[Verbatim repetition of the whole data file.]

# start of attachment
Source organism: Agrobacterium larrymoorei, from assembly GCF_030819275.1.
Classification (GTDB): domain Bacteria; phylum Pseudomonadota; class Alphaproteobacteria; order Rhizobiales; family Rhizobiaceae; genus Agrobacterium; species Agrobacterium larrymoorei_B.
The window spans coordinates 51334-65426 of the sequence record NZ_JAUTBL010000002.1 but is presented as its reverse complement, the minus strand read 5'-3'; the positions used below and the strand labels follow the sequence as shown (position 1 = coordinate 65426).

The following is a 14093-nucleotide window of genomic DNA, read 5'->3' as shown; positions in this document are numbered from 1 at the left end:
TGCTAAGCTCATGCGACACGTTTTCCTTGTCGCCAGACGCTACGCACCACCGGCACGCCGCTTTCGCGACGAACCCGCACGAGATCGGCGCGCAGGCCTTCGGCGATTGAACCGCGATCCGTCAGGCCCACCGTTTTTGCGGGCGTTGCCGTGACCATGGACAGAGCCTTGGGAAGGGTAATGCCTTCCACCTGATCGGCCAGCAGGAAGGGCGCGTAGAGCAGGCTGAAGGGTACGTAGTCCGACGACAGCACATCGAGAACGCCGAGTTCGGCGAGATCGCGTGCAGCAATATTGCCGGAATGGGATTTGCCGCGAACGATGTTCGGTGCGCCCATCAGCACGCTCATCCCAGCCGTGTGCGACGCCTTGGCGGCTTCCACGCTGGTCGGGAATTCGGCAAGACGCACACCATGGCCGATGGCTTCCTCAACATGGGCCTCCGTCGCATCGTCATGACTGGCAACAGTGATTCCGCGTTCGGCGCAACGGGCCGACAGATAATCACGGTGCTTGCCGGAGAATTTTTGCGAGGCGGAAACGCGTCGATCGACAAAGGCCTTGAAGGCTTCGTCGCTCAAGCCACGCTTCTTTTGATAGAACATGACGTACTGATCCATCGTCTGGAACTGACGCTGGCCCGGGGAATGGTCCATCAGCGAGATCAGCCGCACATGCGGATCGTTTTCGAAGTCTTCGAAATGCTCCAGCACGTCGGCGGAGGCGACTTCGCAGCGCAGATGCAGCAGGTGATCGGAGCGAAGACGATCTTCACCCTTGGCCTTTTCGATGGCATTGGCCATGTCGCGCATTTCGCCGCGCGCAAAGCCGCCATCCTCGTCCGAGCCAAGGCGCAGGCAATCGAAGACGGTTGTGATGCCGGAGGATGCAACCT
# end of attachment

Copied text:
Source organism: Agrobacterium larrymoorei, from assembly GCF_030819275.1.
Classification (GTDB): domain Bacteria; phylum Pseudomonadota; class Alphaproteobacteria; order Rhizobiales; family Rhizobiaceae; genus Agrobacterium; species Agrobacterium larrymoorei_B.
The window spans coordinates 51334-65426 of the sequence record NZ_JAUTBL010000002.1 but is presented as its reverse complement, the minus strand read 5'-3'; the positions used below and the strand labels follow the sequence as shown (position 1 = coordinate 65426).

The following is a 14093-nucleotide window of genomic DNA, read 5'->3' as shown; positions in this document are numbered from 1 at the left end:
TGCTAAGCTCATGCGACACGTTTTCCTTGTCGCCAGACGCTACGCACCACCGGCACGCCGCTTTCGCGACGAACCCGCACGAGATCGGCGCGCAGGCCTTCGGCGATTGAACCGCGATCCGTCAGGCCCACCGTTTTTGCGGGCGTTGCCGTGACCATGGACAGAGCCTTGGGAAGGGTAATGCCTTCCACCTGATCGGCCAGCAGGAAGGGCGCGTAGAGCAGGCTGAAGGGTACGTAGTCCGACGACAGCACATCGAGAACGCCGAGTTCGGCGAGATCGCGTGCAGCAATATTGCCGGAATGGGATTTGCCGCGAACGATGTTCGGTGCGCCCATCAGCACGCTCATCCCAGCCGTGTGCGACGCCTTGGCGGCTTCCACGCTGGTCGGGAATTCGGCAAGACGCACACCATGGCCGATGGCTTCCTCAACATGGGCCTCCGTCGCATCGTCATGACTGGCAACAGTGATTCCGCGTTCGGCGCAACGGGCCGACAGATAATCACGGTGCTTGCCGGAGAATTTTTGCGAGGCGGAAACGCGTCGATCGACAAAGGCCTTGAAGGCTTCGTCGCTCAAGCCACGCTTCTTTTGATAGAACATGACGTACTGATCCATCGTCTGGAACTGACGCTGGCCCGGGGAATGGTCCATCAGCGAGATCAGCCGCACATGCGGATCGTTTTCGAAGTCTTCGAAATGCTCCAGCACGTCGGCGGAGGCGACTTCGCAGCGCAGATGCAGCAGGTGATCGGAGCGAAGACGATCTTCACCCTTGGCCTTTTCGATGGCATTGGCCATGTCGCGCATTTCGCCGCGCGCAAAGCCGCCATCCTCGTCCGAGCCAAGGCGCAGGCAATCGAAGACGGTTGTGATGCCGGAGGATGCAACCT